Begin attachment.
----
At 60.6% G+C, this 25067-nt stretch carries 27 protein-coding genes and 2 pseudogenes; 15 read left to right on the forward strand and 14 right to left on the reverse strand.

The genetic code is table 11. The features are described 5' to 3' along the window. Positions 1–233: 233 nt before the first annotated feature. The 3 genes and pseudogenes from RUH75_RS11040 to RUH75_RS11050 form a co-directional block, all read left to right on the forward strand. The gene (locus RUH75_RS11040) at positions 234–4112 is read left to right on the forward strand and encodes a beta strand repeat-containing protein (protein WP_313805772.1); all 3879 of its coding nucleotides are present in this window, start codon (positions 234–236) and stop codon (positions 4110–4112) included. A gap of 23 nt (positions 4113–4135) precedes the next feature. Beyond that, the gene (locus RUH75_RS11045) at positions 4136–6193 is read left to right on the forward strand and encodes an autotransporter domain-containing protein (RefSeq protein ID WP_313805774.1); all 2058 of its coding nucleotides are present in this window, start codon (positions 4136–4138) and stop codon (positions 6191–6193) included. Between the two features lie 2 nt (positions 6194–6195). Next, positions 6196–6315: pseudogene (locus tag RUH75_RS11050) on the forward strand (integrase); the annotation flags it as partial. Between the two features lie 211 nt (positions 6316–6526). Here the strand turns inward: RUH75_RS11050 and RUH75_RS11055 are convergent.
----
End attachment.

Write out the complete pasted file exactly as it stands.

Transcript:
At 60.6% G+C, this 25067-nt stretch carries 27 protein-coding genes and 2 pseudogenes; 15 read left to right on the forward strand and 14 right to left on the reverse strand.

The genetic code is table 11. The features are described 5' to 3' along the window. Positions 1–233: 233 nt before the first annotated feature. The 3 genes and pseudogenes from RUH75_RS11040 to RUH75_RS11050 form a co-directional block, all read left to right on the forward strand. The gene (locus RUH75_RS11040) at positions 234–4112 is read left to right on the forward strand and encodes a beta strand repeat-containing protein (protein WP_313805772.1); all 3879 of its coding nucleotides are present in this window, start codon (positions 234–236) and stop codon (positions 4110–4112) included. A gap of 23 nt (positions 4113–4135) precedes the next feature. Beyond that, the gene (locus RUH75_RS11045) at positions 4136–6193 is read left to right on the forward strand and encodes an autotransporter domain-containing protein (RefSeq protein ID WP_313805774.1); all 2058 of its coding nucleotides are present in this window, start codon (positions 4136–4138) and stop codon (positions 6191–6193) included. Between the two features lie 2 nt (positions 6194–6195). Next, positions 6196–6315: pseudogene (locus tag RUH75_RS11050) on the forward strand (integrase); the annotation flags it as partial. Between the two features lie 211 nt (positions 6316–6526). Here the strand turns inward: RUH75_RS11050 and RUH75_RS11055 are convergent.